Reflecting on My Life Experiences from a Sexuality Perspective
I always heard that my years in college would be the best time of my life. While I can’t tell you if the last four years of late nights and last-minute assignments will be the fondest years, I can say that I’ve learned more lessons, concepts and ideas than I ever imagined.
Applying the “personal is political” phrase to experiences in my personal life, here I explore how my personal experiences helped me gain knowledge on heteronormativity, morality and the ethics of sexual shame.
Heteronormativity: it affects all of us
One of the many lessons I learned from my experiences in college was to remain true to myself, despite my surroundings. Moving from Maryland to Louisiana took a long mental and emotional transition. Between the lasting racial tensions and outdated, traditional values I was greeted with, society as I knew it was running behind in the South.
After my first year of college, I decided to join a Greek organization. With sorority life, comes new friends, T-shirts and plenty of events. One of our main events is a formal evening date-function called Formal. At Formal, the women in the sorority are expected to bring a date so the couple can get dressed in their best evening attire, dance, eat, drink and take photos.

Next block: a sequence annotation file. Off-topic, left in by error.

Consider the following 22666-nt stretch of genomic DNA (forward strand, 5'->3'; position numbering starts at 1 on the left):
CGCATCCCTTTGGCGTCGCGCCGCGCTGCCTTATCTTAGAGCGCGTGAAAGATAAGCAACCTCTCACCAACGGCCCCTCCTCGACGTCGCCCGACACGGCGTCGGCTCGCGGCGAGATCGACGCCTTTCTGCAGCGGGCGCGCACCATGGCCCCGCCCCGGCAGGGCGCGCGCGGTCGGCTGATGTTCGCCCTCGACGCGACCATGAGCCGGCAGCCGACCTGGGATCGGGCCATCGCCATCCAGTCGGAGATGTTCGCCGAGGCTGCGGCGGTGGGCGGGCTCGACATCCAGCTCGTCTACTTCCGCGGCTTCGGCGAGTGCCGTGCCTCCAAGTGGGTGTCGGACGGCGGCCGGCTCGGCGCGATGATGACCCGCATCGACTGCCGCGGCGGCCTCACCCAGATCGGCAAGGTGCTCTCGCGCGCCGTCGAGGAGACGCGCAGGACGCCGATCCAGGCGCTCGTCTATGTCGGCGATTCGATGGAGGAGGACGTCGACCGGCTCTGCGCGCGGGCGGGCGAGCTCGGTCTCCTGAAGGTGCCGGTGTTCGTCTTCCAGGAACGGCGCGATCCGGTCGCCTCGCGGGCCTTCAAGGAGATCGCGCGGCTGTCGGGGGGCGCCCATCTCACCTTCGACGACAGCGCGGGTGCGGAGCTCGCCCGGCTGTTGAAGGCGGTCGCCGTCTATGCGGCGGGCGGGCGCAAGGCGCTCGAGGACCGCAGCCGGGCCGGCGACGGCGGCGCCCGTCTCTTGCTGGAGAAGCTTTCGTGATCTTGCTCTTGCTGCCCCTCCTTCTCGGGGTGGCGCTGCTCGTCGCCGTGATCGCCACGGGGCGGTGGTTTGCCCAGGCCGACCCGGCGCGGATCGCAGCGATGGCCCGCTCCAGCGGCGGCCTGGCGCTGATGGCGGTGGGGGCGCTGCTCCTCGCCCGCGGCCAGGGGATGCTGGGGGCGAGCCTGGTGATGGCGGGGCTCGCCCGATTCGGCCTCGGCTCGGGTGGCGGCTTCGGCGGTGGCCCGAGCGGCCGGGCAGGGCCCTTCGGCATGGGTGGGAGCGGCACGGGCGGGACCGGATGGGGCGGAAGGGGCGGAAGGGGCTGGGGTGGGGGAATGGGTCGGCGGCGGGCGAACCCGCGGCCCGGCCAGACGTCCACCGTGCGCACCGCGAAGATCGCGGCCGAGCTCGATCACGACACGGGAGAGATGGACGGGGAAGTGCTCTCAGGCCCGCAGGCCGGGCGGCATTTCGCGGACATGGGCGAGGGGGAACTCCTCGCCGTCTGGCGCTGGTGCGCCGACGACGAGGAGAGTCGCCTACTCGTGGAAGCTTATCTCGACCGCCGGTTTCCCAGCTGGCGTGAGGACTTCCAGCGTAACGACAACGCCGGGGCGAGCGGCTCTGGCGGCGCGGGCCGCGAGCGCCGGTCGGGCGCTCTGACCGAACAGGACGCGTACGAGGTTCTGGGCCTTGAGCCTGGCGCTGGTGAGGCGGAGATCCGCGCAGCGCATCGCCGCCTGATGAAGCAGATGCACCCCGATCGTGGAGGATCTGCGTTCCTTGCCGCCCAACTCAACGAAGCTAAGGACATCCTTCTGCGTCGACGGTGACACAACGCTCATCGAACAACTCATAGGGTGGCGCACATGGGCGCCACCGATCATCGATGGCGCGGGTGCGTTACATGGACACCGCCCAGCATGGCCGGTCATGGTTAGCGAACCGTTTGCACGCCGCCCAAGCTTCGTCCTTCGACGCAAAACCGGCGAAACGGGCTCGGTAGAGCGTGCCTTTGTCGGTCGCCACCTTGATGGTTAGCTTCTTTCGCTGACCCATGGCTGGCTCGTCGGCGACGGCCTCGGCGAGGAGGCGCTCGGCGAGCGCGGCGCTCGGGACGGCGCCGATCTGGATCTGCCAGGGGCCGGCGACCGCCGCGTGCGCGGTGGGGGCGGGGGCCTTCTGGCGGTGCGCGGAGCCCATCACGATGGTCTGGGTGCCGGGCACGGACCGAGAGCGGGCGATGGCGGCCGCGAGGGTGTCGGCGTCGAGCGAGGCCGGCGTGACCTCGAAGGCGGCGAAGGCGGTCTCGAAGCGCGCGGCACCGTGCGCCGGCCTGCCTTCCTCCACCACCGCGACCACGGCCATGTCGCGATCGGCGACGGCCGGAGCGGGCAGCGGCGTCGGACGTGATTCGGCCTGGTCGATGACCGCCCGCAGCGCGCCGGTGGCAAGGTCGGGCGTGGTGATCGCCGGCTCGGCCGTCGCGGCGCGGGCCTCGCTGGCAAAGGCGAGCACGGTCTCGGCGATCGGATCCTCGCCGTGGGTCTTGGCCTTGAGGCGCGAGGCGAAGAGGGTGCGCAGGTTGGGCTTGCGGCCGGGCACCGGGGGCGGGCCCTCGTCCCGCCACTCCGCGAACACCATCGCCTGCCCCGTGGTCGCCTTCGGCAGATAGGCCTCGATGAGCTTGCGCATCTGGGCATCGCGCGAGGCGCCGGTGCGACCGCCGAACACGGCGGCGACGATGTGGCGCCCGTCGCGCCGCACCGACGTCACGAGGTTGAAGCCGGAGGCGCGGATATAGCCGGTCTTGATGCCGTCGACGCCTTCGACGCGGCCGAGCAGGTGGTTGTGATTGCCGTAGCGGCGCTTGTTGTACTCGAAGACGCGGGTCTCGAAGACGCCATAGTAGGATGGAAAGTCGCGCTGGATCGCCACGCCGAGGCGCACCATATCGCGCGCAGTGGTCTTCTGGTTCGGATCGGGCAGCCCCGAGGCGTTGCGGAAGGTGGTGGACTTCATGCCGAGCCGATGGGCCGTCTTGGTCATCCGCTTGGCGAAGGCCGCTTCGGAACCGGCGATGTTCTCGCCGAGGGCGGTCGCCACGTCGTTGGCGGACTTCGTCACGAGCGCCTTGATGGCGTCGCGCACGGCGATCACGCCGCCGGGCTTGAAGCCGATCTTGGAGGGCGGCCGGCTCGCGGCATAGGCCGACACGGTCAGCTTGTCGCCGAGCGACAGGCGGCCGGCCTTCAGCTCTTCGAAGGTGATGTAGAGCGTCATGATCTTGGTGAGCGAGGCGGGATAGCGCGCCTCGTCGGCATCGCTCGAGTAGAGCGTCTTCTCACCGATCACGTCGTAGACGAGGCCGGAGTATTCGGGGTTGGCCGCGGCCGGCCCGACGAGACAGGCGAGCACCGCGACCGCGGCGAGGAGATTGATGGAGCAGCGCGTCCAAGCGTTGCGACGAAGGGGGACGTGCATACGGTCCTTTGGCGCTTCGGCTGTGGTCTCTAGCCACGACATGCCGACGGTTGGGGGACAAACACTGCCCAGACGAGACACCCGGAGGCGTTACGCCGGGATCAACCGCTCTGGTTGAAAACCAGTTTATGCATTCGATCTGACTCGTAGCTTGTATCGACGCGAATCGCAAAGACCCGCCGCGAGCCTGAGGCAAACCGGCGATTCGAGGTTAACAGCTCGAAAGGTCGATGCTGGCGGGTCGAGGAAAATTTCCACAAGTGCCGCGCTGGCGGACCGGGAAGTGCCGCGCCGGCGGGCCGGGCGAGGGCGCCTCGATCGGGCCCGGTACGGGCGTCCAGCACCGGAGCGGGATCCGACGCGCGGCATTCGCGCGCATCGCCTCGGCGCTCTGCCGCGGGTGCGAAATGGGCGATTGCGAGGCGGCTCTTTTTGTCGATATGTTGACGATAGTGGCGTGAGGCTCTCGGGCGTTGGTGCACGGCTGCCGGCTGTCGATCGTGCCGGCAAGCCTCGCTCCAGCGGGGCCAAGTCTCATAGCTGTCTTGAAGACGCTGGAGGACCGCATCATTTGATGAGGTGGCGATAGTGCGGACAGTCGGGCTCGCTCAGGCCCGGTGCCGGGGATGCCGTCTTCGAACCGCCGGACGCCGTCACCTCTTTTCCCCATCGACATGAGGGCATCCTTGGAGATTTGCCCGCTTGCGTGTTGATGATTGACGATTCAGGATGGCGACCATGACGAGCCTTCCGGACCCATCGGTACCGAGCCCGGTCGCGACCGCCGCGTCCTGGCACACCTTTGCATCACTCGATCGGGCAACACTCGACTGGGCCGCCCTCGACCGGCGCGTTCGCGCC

While I excitedly wrote the date in my planner, instructed my boyfriend to find a suit and started searching online for a dress, my close friend who was dating another woman worried whether she felt comfortable or not to attend.
Like the rest of society, Greek organizations (including my friend) had a heteronormative idea of what typical date-functions are supposed to look like.
Heteronormativity, as defined by Good Therapy.org is, “the assumption that heterosexuality is the “standard” sexual orientation and that all other orientations deviate from this norm, normalizes behaviors, values, and cultural aspects that relate to and reinforce presumed heterosexuality,” (Good Therapy).
My homosexual friend was under the impression that it would make people feel uncomfortable for her to bring another woman as her partner to the event. She was living under a heteronormative veil that prevented her from imagining a society that accepted homosexual couples as the norm.
My friend is only one of many LGBT members in the U.S. who feel discouraged to attend date-functions because of their sexuality. To paint another picture, imagine members of the LGBT community in the following scenarios: afraid to attend prom with their same-sex date, soldiers embarrassed to attend military balls or couples too uncomfortable to attend heterosexual weddings.
While I may have thought I knew everything there was to know about heterosexuality, heteronormativity was a concept I not only was unknowledgeable about, but also was unknowingly contributing to.
Morality: getting to know my own right from wrong
Oxford Living Dictionaries defined morality as, “Principles concerning the distinction between right and wrong or good and bad behavior,” (Oxford Living Dictionaries).
In addition to learning about heteronormativity, after being educated on women and gender studies I learned many views stem from different perceptions of morality. What I consider acceptable or moral differs from some of my friends, family and associates.
Being the pro-gay rights, LGBT ally that I am, one moment in history that made me consciously think about my morality versus another’s was the official legalization of gay marriage on June 26, 2015. I saw the announcement while scrolling through Facebook on my phone.